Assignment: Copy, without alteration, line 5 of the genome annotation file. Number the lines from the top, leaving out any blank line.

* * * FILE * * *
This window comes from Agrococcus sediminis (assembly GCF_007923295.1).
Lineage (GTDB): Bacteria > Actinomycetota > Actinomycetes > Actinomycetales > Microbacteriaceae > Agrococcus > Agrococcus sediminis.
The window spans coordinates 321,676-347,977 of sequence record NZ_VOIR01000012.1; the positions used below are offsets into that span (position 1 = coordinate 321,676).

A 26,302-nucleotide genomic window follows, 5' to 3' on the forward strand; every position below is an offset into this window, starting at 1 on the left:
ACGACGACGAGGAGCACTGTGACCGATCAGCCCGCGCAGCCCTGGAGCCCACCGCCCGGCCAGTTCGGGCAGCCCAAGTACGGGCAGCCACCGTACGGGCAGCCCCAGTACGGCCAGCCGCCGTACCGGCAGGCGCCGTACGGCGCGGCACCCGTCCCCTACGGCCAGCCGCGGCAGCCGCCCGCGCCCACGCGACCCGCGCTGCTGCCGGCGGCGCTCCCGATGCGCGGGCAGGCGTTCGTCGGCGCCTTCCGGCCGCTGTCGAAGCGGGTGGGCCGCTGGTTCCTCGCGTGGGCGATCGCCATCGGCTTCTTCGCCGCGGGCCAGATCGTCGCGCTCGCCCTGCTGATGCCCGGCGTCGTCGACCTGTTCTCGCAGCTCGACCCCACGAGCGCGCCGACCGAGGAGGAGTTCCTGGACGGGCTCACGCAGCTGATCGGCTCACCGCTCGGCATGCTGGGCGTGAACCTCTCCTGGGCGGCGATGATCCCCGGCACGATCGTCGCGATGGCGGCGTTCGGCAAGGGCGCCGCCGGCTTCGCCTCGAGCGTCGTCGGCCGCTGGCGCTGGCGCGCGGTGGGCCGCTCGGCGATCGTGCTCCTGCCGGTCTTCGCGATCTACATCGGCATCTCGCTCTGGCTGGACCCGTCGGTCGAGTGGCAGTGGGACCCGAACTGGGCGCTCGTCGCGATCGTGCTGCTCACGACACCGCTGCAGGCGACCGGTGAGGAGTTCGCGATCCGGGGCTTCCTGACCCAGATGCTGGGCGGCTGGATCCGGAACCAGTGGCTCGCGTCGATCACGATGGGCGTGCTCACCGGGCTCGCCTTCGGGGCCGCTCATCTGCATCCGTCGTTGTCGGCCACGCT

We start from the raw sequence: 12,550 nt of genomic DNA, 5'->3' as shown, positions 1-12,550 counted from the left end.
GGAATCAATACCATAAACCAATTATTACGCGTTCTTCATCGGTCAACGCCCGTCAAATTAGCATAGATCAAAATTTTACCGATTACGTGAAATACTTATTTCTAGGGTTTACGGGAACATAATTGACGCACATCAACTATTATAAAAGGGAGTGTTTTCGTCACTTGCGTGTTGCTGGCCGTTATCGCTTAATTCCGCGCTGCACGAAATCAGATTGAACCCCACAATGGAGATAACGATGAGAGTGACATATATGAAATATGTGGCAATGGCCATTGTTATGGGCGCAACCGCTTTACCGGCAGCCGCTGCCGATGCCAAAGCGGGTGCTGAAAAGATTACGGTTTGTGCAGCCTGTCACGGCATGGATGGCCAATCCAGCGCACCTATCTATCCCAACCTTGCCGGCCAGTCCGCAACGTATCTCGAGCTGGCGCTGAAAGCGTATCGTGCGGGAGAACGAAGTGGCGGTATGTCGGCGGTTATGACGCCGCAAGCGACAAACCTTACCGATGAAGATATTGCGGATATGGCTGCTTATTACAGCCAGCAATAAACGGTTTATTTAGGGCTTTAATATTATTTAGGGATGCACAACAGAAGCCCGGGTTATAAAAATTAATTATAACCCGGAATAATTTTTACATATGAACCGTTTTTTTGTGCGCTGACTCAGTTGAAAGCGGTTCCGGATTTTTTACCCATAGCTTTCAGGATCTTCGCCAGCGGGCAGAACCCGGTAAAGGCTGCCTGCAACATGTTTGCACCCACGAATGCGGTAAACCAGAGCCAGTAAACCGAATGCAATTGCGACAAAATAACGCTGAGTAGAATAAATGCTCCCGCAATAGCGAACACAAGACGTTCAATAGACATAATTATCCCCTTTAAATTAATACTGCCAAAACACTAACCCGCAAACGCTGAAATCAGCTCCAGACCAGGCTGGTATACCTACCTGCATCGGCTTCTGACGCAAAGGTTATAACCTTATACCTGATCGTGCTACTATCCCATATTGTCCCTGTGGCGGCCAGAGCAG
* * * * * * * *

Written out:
ACGACGACGAGGAGCACTGTGACCGATCAGCCCGCGCAGCCCTGGAGCCCACCGCCCGGCCAGTTCGGGCAGCCCAAGTACGGGCAGCCACCGTACGGGCAGCCCCAGTACGGCCAGCCGCCGTACCGGCAGGCGCCGTACGGCGCGGCACCCGTCCCCTACGGCCAGCCGCGGCAGCCGCCCGCGCCCACGCGACCCGCGCTGCTGCCGGCGGCGCTCCCGATGCGCGGGCAGGCGTTCGTCGGCGCCTTCCGGCCGCTGTCGAAGCGGGTGGGCCGCTGGTTCCTCGCGTGGGCGATCGCCATCGGCTTCTTCGCCGCGGGCCAGATCGTCGCGCTCGCCCTGCTGATGCCCGGCGTCGTCGACCTGTTCTCGCAGCTCGACCCCACGAGCGCGCCGACCGAGGAGGAGTTCCTGGACGGGCTCACGCAGCTGATCGGCTCACCGCTCGGCATGCTGGGCGTGAACCTCTCCTGGGCGGCGATGATCCCCGGCACGATCGTCGCGATGGCGGCGTTCGGCAAGGGCGCCGCCGGCTTCGCCTCGAGCGTCGTCGGCCGCTGGCGCTGGCGCGCGGTGGGCCGCTCGGCGATCGTGCTCCTGCCGGTCTTCGCGATCTACATCGGCATCTCGCTCTGGCTGGACCCGTCGGTCGAGTGGCAGTGGGACCCGAACTGGGCGCTCGTCGCGATCGTGCTGCTCACGACACCGCTGCAGGCGACCGGTGAGGAGTTCGCGATCCGGGGCTTCCTGACCCAGATGCTGGGCGGCTGGATCCGGAACCAGTGGCTCGCGTCGATCACGATGGGCGTGCTCACCGGGCTCGCCTTCGGGGCCGCTCATCTGCATCCGTCGTTGTCGGCCACGCT